Historic Building to be Torn Down to Make Way for Goodyear Project - Tire Review Magazine

Historic Building to be Torn Down to Make Way for Goodyear Project

(Akron Beacon Journal) A large, former General Tire building off Seiberling Street in East Akron dating to 1898 that most recently was used as a warehouse and business incubator is being turned to rubble.

Once all of the structure is knocked down and removed as expected in October, the $900 million Goodyear headquarters/Riverwalk project will have more land to grow on.

The new property owner, California-based Industrial Realty Group, is removing asbestos from the interior before completing the demolition of the two-story, 276,846-square-foot building.

”A piece of it is already down,” said Debra Harrell, IRG senior vice president. ”We’re abating the environmental issues first.”

The asbestos cleanup is being paid for with a $750,000 ”Clean Ohio” environmental grant obtained by the city of Akron. Industrial Realty Group expects that by later this fall, only a slab will be left of the building.

Once the land is clear, the site off Interstate 76 next to the Little Cuyahoga River is earmarked for the first development phase of a planned retail complex as part of the project.

IRG continues to market the site to prospective retailers, Harrell said.

”The project is going very well,” Harrell said. The Seiberling Street building was always slated for demolition as part of the project, she added.

Construction of the new Goodyear corporate headquarters off Martha Avenue and the retail complex will follow what IRG calls the ”adaptive reuse” of the current Goodyear-occupied buildings, Harrell said. IRG earlier this year obtained public funding to back its purchase of all but about five parcels of property from Goodyear. The tire company is leasing from IRG the buildings it formerly owned.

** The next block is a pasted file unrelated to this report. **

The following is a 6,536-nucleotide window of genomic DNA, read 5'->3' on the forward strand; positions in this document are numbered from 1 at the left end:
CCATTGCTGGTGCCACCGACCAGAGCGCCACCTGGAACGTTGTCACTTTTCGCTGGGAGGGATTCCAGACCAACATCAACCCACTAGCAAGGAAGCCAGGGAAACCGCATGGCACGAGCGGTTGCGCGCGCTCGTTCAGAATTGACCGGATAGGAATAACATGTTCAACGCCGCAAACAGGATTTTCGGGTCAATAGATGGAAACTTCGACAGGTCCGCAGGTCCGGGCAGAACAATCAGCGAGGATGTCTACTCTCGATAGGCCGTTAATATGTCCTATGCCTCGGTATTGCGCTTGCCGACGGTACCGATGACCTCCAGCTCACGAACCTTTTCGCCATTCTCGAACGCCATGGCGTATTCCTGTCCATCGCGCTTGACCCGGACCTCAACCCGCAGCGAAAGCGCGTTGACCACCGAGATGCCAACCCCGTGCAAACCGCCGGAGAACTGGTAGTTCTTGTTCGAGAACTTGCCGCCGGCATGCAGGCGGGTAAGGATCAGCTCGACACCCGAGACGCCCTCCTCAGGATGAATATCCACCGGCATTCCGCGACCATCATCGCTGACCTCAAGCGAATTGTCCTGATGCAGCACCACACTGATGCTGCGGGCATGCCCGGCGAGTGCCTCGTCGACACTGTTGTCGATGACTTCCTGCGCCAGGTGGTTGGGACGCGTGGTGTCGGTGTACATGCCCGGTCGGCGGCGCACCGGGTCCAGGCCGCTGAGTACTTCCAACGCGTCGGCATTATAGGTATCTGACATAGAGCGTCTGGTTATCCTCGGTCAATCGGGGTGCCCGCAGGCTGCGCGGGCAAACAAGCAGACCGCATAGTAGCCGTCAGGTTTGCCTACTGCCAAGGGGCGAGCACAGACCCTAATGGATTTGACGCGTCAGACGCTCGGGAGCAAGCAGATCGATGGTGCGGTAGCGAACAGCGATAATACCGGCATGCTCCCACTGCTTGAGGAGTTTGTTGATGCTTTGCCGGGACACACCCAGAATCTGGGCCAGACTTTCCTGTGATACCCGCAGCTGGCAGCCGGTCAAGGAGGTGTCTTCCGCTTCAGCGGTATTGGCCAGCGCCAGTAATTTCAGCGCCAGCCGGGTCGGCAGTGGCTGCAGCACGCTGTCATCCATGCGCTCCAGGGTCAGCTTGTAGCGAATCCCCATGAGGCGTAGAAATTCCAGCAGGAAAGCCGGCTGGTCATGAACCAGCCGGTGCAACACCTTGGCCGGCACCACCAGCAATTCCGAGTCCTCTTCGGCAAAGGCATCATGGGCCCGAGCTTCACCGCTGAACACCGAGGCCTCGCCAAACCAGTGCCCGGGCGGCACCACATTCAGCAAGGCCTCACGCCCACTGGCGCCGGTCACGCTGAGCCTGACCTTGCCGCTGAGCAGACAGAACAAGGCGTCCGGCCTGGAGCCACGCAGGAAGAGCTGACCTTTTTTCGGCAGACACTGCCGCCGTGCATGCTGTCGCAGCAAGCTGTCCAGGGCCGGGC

The former General Tire & Rubber Co. property at 99 Seiberling had been controlled by the city and used as a business incubator.

IRG bought the property in May 2007 for more than $2.2 million through a subsidiary, Mahoning Valley-Seiberling LLC.

The building has a long history tied to Akron’s rubber manufacturers, including the former General Tire, which had a headquarters and factory nearby on Englewood Avenue.

General Tire bought the 12-acre tract in 1967 for $865,000 and at one point used it as its technical center. General Tire stopped using the property for manufacturing in the mid-1980s, with technical center operations ending in 1995 (after General Tire had been acquired by Continental AG of Germany) and the building turned into a warehousing operation.

American Hard Rubber Co. was an earlier owner. In 1966, American Hard Rubber closed its manufacturing operations of battery containers and other products there, ending the jobs of 400 people. A 64-day labor strike by United Rubber Workers Local 15 preceded the closing. The company said it would shift production to facilities in Los Angeles and Butler, N.J.

American Hard Rubber’s operations in Akron dated to 1916, with employment at the Seiberling Street plant totaling about 700 in 1952, according to Beacon Journal reports.

The company had almost closed the plant in 1957, saying it was losing money because of work stoppages in 1955, 1956 and 1957. But civic leaders intervened and persuaded the company to keep the Akron plant.

That same year, American Hard Rubber joined an investment firm and a woolen and worsted textile manufacturer in forming a company called Amerace Corp., which called itself a $50 million enterprise.

Other ”hard rubber” products included bowling balls, combs, knife handles, rubber-lined tanks, pipe fittings and smoking pipe bits. In 1963, American Hard Rubber said it was attempting to grow its business in plastics manufacturing for customers in electrical equipment, chemicals, furniture, mechanical products, buildings and construction, autos, trucks, trailers, sporting goods and marine products. (Tire Review/Akron)

 

 

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